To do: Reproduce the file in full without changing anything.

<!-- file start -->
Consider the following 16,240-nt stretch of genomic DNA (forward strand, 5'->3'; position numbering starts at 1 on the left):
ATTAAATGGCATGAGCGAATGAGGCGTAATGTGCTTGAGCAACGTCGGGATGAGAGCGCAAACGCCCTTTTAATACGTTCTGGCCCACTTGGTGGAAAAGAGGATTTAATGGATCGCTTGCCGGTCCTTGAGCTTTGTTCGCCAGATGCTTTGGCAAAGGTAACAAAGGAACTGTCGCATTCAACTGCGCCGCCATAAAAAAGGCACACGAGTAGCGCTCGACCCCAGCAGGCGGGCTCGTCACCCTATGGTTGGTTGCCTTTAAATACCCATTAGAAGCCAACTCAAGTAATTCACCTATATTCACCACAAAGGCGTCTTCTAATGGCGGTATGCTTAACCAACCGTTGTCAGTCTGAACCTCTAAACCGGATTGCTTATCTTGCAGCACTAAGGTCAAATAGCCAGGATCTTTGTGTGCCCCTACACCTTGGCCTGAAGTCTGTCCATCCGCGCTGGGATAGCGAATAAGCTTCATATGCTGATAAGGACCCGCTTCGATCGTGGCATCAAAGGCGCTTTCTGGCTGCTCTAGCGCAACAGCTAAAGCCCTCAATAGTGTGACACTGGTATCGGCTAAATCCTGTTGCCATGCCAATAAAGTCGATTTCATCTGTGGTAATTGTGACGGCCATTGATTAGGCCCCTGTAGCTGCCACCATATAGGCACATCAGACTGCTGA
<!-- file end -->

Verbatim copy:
Consider the following 16,240-nt stretch of genomic DNA (forward strand, 5'->3'; position numbering starts at 1 on the left):
ATTAAATGGCATGAGCGAATGAGGCGTAATGTGCTTGAGCAACGTCGGGATGAGAGCGCAAACGCCCTTTTAATACGTTCTGGCCCACTTGGTGGAAAAGAGGATTTAATGGATCGCTTGCCGGTCCTTGAGCTTTGTTCGCCAGATGCTTTGGCAAAGGTAACAAAGGAACTGTCGCATTCAACTGCGCCGCCATAAAAAAGGCACACGAGTAGCGCTCGACCCCAGCAGGCGGGCTCGTCACCCTATGGTTGGTTGCCTTTAAATACCCATTAGAAGCCAACTCAAGTAATTCACCTATATTCACCACAAAGGCGTCTTCTAATGGCGGTATGCTTAACCAACCGTTGTCAGTCTGAACCTCTAAACCGGATTGCTTATCTTGCAGCACTAAGGTCAAATAGCCAGGATCTTTGTGTGCCCCTACACCTTGGCCTGAAGTCTGTCCATCCGCGCTGGGATAGCGAATAAGCTTCATATGCTGATAAGGACCCGCTTCGATCGTGGCATCAAAGGCGCTTTCTGGCTGCTCTAGCGCAACAGCTAAAGCCCTCAATAGTGTGACACTGGTATCGGCTAAATCCTGTTGCCATGCCAATAAAGTCGATTTCATCTGTGGTAATTGTGACGGCCATTGATTAGGCCCCTGTAGCTGCCACCATATAGGCACATCAGACTGCTGA